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The Oceanside City Council has a medical marijuana policy that doesn’t actually allow for the retail sale of marijuana. A group of supporters wants to change that — and extend it to include recreational marijuana.
In April, the city reviewed and adopted regulations that were a significant departure from those that a council subcommittee had spent six months developing. The final plan stripped retail sale and delivery, but permitted the cultivation, testing, manufacturing and wholesale distribution of medical marijuana.
An aide to a council subcommittee that studied the issue has said personal anti-marijuana biases of certain city staff were to blame. In 2016, California voters approved Proposition 64, which legalized marijuana across the state but allowed local governments to determine their own pot rules.
Oceanside’s pared-down effort left marijuana supporters upset, and now that resentment is sparking a new citizen’s initiative.
“Prop 64 passed by 57% of the voters both at a state level and in the city of Oceanside, yet adults in Oceanside still have no options for purchasing cannabis legally,” Kathleen Bates, a resident and member of Oceanside Advocates for Safe Access, said in a statement “This initiative paves the way to ensure that I and others just like me have access to professionally produced and dispensed state-legal cannabis products.”
This week, members of the group announced their initiative at City Hall, which they plan to get on the 2020 ballot, due to the limited time available to qualify for this year’s ballot.
The group is backed by some residents, as well as members of the marijuana industry who once circulated competing initiatives.
Amber Newman, who runs A Soothing Seed collective with her husband, David, said she started talking to the Association of Cannabis Professionals “after the City Council completely floundered safe access.”
Lilac Hills, the sprawling development proposal near Valley Center that voters defeated in 2016, is back and headed to County Board of Supervisors for consideration, The Coast News reports this week.
The County Planning Commission on Monday voted to advance the project after the developers changed the project to incorporate recommendations that the commission made in 2015. Back then, the commission tentatively approved the plan, despite recommendations of county staff that they reject it.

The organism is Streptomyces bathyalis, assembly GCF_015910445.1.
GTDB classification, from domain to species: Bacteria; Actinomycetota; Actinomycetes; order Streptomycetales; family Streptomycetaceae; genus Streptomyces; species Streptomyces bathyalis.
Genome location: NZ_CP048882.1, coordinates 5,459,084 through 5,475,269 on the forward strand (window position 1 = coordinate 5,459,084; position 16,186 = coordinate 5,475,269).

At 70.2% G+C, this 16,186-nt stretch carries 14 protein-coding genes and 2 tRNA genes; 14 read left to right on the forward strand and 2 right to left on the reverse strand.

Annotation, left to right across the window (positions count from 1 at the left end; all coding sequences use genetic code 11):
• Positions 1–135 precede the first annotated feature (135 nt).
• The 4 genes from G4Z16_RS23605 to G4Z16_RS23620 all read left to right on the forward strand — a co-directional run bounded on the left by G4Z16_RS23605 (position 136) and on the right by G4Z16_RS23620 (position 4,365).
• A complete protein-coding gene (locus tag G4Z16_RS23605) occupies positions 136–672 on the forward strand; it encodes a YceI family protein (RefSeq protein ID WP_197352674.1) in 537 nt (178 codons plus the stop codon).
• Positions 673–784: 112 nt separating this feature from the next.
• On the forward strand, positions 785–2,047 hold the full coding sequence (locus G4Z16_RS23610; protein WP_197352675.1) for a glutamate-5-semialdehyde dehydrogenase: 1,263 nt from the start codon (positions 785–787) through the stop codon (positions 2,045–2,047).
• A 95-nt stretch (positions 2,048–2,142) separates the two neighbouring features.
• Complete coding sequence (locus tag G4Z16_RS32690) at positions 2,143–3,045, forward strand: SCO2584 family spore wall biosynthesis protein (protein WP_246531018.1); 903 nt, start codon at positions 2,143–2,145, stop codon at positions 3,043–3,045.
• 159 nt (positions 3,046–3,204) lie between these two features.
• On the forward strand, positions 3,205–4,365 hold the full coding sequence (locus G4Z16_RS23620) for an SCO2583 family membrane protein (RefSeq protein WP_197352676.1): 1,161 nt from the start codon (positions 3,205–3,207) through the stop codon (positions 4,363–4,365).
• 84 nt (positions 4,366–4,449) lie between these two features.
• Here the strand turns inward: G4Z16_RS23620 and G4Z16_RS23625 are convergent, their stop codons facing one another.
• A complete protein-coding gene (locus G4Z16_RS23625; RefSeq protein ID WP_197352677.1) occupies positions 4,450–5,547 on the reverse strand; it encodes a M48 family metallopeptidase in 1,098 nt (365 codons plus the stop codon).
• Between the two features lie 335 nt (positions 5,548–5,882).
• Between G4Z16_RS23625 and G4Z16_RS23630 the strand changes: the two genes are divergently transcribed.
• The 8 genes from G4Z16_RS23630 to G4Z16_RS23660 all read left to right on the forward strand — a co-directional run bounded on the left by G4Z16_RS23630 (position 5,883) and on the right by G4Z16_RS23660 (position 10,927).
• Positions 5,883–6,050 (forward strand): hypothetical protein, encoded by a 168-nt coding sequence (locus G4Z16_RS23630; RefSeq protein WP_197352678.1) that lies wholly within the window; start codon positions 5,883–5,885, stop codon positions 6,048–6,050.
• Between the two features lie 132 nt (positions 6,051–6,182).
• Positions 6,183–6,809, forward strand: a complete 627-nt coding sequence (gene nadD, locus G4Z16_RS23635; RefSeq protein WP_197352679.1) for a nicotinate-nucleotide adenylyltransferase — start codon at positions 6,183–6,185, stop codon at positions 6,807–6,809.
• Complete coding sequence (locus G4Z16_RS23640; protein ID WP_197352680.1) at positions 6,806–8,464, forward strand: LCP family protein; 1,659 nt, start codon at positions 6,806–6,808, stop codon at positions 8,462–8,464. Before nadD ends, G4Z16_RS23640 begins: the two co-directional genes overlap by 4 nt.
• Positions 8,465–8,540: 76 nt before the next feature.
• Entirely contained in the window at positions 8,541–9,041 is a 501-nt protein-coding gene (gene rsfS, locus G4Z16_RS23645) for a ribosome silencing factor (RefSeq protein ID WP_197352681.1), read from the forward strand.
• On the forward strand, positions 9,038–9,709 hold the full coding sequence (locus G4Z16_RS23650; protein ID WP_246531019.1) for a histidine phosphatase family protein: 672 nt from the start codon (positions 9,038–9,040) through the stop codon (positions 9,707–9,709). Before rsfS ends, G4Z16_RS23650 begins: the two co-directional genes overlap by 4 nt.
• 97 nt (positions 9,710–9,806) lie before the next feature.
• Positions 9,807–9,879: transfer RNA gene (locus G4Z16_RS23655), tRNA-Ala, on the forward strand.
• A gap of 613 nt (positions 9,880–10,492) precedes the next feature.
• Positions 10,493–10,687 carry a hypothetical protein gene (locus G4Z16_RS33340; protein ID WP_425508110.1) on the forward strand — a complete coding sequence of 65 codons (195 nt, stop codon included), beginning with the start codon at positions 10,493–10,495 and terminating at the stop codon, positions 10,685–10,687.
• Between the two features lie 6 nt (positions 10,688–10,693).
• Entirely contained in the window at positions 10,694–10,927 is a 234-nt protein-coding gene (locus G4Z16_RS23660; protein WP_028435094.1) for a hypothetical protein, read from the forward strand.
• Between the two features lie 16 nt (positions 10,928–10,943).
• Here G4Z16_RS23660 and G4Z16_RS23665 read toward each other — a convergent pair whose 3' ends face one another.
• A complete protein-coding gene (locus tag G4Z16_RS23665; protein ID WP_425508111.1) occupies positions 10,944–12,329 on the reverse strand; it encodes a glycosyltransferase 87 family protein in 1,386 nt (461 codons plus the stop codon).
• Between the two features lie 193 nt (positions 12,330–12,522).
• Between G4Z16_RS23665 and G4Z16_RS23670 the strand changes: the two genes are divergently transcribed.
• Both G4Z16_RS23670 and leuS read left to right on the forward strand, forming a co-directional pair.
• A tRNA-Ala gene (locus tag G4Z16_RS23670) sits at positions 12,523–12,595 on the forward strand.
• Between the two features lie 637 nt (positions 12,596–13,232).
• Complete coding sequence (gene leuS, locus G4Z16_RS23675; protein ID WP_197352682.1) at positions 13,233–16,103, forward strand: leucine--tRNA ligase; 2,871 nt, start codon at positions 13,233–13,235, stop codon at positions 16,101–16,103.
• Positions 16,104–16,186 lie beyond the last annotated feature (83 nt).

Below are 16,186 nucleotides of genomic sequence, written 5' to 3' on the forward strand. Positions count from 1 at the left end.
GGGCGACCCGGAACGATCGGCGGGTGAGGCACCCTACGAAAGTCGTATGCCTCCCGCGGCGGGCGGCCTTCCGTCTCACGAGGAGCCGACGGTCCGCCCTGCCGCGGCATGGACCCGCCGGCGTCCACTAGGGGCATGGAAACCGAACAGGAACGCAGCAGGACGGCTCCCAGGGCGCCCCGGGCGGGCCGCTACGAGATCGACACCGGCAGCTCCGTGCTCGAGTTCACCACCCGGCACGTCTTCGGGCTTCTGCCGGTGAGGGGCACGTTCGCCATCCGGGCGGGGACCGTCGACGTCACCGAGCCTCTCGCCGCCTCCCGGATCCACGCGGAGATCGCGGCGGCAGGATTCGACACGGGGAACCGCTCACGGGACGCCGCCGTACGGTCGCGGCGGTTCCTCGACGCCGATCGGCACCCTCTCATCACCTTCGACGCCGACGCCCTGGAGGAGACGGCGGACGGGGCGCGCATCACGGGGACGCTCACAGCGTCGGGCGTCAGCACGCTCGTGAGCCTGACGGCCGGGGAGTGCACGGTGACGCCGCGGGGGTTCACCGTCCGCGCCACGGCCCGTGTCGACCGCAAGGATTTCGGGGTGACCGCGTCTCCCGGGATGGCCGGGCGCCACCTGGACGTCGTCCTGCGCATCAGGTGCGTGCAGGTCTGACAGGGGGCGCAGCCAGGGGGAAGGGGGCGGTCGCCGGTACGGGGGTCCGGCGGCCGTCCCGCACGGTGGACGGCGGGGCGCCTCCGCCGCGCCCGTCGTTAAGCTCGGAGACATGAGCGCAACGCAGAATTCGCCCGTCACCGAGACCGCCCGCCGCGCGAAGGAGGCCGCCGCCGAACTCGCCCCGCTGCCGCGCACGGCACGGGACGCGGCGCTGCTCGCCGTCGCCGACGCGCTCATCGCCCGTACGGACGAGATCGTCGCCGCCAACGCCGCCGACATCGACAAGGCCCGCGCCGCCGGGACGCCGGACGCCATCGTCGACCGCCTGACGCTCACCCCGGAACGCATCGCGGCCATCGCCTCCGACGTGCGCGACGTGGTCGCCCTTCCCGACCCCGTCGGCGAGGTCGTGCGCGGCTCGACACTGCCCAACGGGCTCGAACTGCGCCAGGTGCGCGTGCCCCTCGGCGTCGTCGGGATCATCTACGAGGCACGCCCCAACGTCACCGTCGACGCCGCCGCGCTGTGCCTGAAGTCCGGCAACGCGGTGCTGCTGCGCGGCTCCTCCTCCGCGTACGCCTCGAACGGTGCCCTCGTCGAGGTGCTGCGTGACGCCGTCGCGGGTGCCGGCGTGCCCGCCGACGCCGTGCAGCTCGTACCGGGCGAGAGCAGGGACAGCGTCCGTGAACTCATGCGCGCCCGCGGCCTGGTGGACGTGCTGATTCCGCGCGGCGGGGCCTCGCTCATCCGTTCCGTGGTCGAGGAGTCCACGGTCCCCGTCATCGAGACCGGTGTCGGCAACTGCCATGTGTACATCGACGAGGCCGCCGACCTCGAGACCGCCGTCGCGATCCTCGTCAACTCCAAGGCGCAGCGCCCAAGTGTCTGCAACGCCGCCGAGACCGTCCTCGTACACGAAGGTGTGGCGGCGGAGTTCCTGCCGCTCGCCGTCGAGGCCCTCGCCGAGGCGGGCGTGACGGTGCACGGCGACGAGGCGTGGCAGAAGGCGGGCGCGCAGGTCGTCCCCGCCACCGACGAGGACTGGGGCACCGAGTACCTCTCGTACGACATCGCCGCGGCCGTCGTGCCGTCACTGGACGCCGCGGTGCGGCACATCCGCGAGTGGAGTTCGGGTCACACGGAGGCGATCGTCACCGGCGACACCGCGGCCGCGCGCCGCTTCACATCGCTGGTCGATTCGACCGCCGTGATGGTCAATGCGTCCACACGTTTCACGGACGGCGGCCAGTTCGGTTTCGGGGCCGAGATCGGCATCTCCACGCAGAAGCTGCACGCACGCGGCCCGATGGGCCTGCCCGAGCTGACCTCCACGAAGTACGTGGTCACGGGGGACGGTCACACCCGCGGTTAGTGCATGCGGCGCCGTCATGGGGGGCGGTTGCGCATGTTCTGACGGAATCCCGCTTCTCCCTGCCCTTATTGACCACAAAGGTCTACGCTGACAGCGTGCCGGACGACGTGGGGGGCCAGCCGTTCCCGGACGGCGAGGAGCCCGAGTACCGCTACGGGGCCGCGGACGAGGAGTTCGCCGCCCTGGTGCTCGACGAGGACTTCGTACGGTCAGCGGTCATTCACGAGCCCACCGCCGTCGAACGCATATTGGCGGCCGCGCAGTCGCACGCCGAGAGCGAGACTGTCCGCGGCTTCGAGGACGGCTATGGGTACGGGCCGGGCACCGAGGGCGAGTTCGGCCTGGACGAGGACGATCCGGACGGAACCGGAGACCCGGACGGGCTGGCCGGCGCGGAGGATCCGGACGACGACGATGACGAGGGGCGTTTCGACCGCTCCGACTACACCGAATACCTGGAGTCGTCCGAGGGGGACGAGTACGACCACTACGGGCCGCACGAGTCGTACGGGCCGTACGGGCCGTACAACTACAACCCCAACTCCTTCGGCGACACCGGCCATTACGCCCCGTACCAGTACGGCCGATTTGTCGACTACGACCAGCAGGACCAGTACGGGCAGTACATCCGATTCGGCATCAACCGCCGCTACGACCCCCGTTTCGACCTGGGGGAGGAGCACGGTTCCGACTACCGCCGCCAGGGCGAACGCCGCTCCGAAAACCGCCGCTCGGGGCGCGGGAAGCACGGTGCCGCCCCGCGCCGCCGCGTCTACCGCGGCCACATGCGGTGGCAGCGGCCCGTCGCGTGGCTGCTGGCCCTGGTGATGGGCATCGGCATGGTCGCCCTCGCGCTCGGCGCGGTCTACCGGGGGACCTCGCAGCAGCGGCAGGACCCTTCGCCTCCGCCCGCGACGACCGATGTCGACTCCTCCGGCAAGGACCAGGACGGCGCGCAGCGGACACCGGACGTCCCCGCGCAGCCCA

The project is expected to go before supervisors in the fall and, as in the last go-around, outgoing Supervisor Bill Horn will likely have to recuse himself.
In 2016, facing a potential deadlock among the supervisors, the developers opted to put Lilac Hill in the hands of voters without the changes that are now part of the plan. Voters overwhelmingly rejected the project, with only 35 percent of voters giving it a “yes” vote. Now, the board’s politics have changed, because Dave Roberts, who opposed the development, was replaced by Kristin Gaspar, who supports it.
If a city’s budget reflects its priorities, Vista values public safety, San Marcos wants to build a downtown, and Oceanside just wants to keep up with infrastructure maintenance.
The Union-Tribune reports that Vista approved a $79 million budget, with the largest share going to fire and sheriff’s services. The budget also includes a $300,000 surplus, which the City Council still might use to hire an additional deputy to patrol parks and public places, according to the U-T.
San Marcos approved a $77 million general fund, but also decided to put $102 million into infrastructure for the Creek District, where the city has long planned to build a downtown. Those changes include bridges, road widening and creek restoration, the U-T reports.
Oceanside approved a $152 million general fund budget, up significantly from last year, due to the decision to make CalPERS contributions in one lump-sum payment, to save about $520,000. The budget also includes about $109 million for capital improvements, which goes towards roads, sewers and other infrastructure.
One item some Oceanside residents hoped to see in the budget was a new aquatics center at El Corazon park, estimated to cost up to $16 million. The council has repeatedly balked at the new pools, due to their $1 million annual operating costs.